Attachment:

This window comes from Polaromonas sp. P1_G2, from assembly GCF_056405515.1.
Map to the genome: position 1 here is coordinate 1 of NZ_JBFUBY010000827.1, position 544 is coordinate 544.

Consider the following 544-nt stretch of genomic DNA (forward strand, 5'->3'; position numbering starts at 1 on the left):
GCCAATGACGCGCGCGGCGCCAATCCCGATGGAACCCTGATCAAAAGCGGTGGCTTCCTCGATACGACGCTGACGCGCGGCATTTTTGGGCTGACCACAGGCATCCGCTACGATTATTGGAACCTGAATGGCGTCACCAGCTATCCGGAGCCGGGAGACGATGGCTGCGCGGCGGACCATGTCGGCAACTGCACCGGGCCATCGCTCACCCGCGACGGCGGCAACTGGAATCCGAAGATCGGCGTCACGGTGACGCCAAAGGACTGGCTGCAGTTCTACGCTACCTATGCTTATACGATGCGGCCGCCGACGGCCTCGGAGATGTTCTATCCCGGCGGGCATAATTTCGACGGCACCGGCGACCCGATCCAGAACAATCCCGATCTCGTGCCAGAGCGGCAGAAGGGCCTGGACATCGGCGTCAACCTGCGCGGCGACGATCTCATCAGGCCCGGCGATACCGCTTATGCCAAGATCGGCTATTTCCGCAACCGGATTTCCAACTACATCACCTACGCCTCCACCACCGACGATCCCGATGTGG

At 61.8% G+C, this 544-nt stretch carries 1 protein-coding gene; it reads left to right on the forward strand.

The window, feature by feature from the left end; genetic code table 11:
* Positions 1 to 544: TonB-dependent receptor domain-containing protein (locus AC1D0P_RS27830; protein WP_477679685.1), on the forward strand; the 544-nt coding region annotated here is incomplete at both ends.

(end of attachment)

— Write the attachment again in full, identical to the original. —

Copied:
This window comes from Polaromonas sp. P1_G2, from assembly GCF_056405515.1.
Map to the genome: position 1 here is coordinate 1 of NZ_JBFUBY010000827.1, position 544 is coordinate 544.

Consider the following 544-nt stretch of genomic DNA (forward strand, 5'->3'; position numbering starts at 1 on the left):
GCCAATGACGCGCGCGGCGCCAATCCCGATGGAACCCTGATCAAAAGCGGTGGCTTCCTCGATACGACGCTGACGCGCGGCATTTTTGGGCTGACCACAGGCATCCGCTACGATTATTGGAACCTGAATGGCGTCACCAGCTATCCGGAGCCGGGAGACGATGGCTGCGCGGCGGACCATGTCGGCAACTGCACCGGGCCATCGCTCACCCGCGACGGCGGCAACTGGAATCCGAAGATCGGCGTCACGGTGACGCCAAAGGACTGGCTGCAGTTCTACGCTACCTATGCTTATACGATGCGGCCGCCGACGGCCTCGGAGATGTTCTATCCCGGCGGGCATAATTTCGACGGCACCGGCGACCCGATCCAGAACAATCCCGATCTCGTGCCAGAGCGGCAGAAGGGCCTGGACATCGGCGTCAACCTGCGCGGCGACGATCTCATCAGGCCCGGCGATACCGCTTATGCCAAGATCGGCTATTTCCGCAACCGGATTTCCAACTACATCACCTACGCCTCCACCACCGACGATCCCGATGTGG

At 61.8% G+C, this 544-nt stretch carries 1 protein-coding gene; it reads left to right on the forward strand.

The window, feature by feature from the left end; genetic code table 11:
* Positions 1 to 544: TonB-dependent receptor domain-containing protein (locus AC1D0P_RS27830; protein WP_477679685.1), on the forward strand; the 544-nt coding region annotated here is incomplete at both ends.